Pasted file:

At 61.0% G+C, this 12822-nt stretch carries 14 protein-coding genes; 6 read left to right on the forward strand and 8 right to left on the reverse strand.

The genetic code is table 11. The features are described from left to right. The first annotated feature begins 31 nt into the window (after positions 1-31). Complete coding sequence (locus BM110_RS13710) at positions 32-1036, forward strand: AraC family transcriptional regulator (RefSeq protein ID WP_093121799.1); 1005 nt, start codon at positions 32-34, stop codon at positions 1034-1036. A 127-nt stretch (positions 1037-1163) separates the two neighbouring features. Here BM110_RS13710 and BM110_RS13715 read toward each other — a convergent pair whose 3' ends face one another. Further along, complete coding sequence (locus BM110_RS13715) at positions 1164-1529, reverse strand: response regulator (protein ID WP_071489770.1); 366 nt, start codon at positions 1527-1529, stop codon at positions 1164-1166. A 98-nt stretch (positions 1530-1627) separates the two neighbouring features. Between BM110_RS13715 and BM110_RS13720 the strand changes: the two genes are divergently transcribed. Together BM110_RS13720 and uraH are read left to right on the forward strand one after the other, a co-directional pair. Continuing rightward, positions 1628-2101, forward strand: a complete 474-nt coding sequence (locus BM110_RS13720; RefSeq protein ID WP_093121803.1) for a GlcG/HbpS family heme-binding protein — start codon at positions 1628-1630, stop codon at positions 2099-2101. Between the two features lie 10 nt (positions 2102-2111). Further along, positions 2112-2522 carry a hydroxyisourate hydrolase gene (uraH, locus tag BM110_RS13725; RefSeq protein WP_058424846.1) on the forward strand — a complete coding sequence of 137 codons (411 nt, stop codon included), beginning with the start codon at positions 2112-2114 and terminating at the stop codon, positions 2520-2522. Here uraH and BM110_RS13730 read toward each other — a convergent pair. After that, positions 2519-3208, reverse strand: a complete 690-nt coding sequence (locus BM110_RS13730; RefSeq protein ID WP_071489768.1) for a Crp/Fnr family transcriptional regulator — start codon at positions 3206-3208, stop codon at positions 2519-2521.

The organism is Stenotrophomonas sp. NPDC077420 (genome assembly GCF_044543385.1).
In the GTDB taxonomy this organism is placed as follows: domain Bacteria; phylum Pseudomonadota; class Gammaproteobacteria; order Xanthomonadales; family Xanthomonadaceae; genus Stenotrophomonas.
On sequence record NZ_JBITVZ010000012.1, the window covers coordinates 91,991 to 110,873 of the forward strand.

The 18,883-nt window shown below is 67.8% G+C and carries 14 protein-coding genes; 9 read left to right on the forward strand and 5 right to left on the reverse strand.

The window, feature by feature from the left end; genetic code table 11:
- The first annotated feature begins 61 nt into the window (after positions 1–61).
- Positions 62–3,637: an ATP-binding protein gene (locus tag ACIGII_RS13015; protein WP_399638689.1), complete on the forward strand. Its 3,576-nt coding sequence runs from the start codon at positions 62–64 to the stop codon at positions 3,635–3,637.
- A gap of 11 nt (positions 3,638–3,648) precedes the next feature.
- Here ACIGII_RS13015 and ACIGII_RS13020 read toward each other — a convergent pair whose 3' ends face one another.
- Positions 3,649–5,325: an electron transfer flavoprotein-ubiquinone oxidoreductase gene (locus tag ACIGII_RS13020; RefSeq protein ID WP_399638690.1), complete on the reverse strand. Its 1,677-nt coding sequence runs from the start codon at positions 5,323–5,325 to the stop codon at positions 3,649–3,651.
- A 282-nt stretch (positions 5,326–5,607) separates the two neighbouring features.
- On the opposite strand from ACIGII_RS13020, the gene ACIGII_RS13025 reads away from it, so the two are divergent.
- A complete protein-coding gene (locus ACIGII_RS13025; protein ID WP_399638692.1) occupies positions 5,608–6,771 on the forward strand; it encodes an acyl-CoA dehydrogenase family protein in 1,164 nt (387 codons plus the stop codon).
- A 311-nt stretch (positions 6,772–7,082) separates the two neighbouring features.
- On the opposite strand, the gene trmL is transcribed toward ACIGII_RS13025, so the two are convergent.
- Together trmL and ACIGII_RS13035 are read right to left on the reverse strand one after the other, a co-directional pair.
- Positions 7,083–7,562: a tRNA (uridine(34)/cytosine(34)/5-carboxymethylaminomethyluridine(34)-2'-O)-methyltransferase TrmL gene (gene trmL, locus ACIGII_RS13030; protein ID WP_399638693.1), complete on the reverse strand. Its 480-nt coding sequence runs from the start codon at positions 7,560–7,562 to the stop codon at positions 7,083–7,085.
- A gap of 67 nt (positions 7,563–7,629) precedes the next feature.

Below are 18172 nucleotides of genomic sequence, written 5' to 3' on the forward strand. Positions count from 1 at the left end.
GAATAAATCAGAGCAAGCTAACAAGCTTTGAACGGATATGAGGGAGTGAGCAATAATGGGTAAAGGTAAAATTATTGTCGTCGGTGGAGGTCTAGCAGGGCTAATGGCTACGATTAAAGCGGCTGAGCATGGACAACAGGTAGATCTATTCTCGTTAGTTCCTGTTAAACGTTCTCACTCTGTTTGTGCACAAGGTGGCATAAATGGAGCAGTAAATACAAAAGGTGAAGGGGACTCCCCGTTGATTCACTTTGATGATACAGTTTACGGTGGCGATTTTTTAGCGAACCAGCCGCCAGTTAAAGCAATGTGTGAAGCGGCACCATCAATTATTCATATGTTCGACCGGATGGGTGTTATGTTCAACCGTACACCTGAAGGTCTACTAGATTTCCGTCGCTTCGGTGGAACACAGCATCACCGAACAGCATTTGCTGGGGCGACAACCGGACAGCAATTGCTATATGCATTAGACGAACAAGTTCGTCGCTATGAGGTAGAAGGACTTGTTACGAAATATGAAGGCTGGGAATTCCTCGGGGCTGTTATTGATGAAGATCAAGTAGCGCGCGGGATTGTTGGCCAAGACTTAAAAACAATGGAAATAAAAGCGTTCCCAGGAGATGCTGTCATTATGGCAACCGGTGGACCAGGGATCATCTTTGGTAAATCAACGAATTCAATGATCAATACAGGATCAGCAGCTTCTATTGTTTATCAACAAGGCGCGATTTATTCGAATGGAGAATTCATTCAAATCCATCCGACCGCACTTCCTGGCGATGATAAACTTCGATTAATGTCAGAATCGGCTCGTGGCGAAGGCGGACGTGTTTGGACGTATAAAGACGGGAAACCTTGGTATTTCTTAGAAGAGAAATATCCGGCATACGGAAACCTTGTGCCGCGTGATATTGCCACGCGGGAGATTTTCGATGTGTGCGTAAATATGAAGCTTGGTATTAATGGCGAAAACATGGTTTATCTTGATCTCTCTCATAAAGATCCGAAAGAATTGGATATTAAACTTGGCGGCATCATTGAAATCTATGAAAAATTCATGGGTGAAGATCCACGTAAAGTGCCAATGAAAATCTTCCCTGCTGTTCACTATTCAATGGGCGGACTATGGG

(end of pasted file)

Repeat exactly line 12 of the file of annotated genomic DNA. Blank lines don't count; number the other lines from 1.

- Positions 3,649–5,325: an electron transfer flavoprotein-ubiquinone oxidoreductase gene (locus tag ACIGII_RS13020; RefSeq protein ID WP_399638690.1), complete on the reverse strand. Its 1,677-nt coding sequence runs from the start codon at positions 5,323–5,325 to the stop codon at positions 3,649–3,651.